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Ser or Estar : Embarrassing mistakes in Spanish
You are so false!
We all dread them! False friends! Can there be anything as vile and dangerous as a false friend? In fact the whole concept is quite abhorrent. Unfortunately, I have come across lots of them since I came to Spain 30 years ago!
Don’t misunderstand me. I am casting no aspersions on one of the most sincere and hospitable peoples on the planet and among whom I count most of my friends…but linguistically, that’s a different matter.
Don't be fooled
I’ll never forget the night I met my very first ‘false friend’. I was an under-graduate student of Spanish on my ‘year abroad’ with three other students on the same course in Bilbao at the University of Deusto. It was my first time in Spain and I was elated at being able to actually use some of the Spanish I had been learning from text books for so long.
My friend Eva and I were in one of the local student bars in the area and were being chatted up by two Spanish men. I was desperately trying to find a way to get us out of this uncomfortable situation. These two Spaniards just wouldn’t take the hint (or refused to accept they were being rejected by two attractive foreigners (but then that’s another story).
That’s when I made the dreaded mistake, intended to be an excuse to get away and leave them to it.
My feeble excuse was: “¡Estoy caliente!”
The irony was that I DID feel very hot and needed to get outside… The bar was full of people dancing and chatting but the music was deafening. The reaction of these two men to what I intended to be our escape plan soon made me realize I had made a big mistake.
The effect of my comment was completely the opposite of what I had intended. And so enter my first false friend, disarmingly treacherous at such a key moment of our escape.
NOTE: If in Spanish ‘Yo estoy’ is ‘I am’ and ‘caliente’ is ‘hot’, then would it not be completely rational to conclude that I had tried to infer that the temperature in the bar was too high for my personal preference and that my friend and I were about to leave the premises, but that it had been very pleasant chatting and we hoped they would continue to have a stimulating evening; Thank you and Good Night. But oh dear!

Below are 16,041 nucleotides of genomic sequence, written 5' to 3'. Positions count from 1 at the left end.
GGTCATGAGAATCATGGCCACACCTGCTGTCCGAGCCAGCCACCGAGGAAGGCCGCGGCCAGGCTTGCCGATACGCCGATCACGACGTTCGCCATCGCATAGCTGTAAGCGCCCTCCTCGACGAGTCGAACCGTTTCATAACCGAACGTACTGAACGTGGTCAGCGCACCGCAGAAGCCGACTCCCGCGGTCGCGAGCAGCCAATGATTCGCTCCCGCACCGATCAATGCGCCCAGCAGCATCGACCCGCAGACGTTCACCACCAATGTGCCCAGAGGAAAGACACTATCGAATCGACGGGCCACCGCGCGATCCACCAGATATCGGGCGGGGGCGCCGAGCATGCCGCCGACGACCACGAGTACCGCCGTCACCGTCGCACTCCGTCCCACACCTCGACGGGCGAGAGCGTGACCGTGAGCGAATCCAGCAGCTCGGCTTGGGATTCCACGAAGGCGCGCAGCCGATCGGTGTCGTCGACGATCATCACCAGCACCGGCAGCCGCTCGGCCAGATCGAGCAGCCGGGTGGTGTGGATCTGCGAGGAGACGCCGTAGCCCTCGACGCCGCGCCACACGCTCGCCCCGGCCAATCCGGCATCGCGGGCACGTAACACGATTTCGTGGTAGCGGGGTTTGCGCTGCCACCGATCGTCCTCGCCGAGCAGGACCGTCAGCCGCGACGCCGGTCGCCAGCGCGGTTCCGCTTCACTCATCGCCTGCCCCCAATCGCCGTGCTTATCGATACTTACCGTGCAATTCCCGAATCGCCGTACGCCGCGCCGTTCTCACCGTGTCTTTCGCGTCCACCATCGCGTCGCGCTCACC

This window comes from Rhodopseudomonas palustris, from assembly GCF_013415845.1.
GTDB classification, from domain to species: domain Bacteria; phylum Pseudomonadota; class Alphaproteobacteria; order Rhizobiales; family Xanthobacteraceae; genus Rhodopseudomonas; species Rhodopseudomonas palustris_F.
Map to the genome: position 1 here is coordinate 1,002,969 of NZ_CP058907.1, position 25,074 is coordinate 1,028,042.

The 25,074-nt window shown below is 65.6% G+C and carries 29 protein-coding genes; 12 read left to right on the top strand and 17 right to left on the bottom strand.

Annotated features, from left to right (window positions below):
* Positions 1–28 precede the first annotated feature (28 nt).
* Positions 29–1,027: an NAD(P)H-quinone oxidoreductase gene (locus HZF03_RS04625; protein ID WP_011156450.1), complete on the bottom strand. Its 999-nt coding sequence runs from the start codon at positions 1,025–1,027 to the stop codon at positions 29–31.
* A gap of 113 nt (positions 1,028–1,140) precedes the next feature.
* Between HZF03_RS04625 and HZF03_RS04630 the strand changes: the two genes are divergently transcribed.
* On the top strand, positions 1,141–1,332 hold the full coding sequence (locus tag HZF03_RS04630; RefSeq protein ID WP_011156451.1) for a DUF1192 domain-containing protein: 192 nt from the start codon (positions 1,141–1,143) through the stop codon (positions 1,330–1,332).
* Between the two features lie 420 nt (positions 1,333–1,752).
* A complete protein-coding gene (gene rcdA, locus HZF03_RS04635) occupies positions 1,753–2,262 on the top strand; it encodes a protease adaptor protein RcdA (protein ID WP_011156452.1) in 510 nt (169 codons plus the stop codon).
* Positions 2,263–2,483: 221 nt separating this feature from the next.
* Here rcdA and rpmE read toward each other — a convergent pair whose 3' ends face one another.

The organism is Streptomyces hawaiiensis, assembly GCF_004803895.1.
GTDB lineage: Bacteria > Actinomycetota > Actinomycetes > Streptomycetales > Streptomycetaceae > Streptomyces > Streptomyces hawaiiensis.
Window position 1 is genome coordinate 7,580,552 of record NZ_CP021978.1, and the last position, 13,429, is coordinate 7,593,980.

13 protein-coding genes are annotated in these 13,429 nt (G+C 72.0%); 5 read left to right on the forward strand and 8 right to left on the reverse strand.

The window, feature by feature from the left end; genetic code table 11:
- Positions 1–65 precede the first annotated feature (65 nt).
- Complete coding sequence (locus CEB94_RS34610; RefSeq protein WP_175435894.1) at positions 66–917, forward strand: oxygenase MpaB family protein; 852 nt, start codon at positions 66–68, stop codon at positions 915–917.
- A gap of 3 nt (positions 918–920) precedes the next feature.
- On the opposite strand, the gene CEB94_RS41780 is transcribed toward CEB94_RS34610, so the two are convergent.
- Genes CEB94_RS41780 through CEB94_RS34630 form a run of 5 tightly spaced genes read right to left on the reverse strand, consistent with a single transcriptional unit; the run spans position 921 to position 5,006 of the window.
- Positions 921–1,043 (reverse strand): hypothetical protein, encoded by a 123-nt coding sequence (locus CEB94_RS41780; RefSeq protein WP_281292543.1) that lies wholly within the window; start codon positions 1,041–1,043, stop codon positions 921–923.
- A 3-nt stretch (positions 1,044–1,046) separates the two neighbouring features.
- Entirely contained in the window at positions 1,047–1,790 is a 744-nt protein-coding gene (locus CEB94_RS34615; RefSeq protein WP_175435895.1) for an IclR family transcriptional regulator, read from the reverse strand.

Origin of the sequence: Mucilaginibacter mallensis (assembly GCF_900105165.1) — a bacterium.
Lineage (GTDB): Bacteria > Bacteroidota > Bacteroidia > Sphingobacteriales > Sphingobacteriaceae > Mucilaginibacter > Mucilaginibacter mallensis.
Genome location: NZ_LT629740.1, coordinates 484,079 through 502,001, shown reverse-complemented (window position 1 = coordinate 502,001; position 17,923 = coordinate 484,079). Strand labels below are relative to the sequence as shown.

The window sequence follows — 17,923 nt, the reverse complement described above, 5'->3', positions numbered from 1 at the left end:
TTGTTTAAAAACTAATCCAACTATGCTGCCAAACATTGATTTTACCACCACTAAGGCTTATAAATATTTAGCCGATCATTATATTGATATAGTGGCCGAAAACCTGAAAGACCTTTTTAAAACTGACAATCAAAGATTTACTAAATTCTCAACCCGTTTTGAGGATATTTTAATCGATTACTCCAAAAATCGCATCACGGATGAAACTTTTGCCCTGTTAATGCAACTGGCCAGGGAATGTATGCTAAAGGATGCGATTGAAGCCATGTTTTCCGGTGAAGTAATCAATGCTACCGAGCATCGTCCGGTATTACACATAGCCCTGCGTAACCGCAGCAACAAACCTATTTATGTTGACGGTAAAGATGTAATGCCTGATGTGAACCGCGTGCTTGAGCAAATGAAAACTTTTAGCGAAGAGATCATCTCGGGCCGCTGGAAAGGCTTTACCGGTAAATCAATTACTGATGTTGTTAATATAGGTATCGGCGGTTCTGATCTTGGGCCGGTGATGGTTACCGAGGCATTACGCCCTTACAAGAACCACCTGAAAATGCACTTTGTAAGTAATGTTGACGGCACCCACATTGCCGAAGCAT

Nothing so far from the truth!
I had actually met my first false friend because I had effectively told them that I had the ‘hots’ for them and, as we made for the door, they had assumed we were inviting them to come away with us outside as we wanted to get to know them better in a more appropriate venue.
First they looked at me in great surprise (it had only taken a few minutes chat in broken English and Spanish) then they hastily followed us outside almost disbelieving their apparent success in their chat-up lines.
Fortunately we were lucky and no damage was done once they clarified the meaning of what I had said. Although it was quite embarrassing we were able to laugh about the linguistic error, even with them.
Needless to say that I have never forgotten that lesson and have never spoken to that that 'false friend', that mischievous mate, that cheeky chum again.
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© 2009 Marie Ryan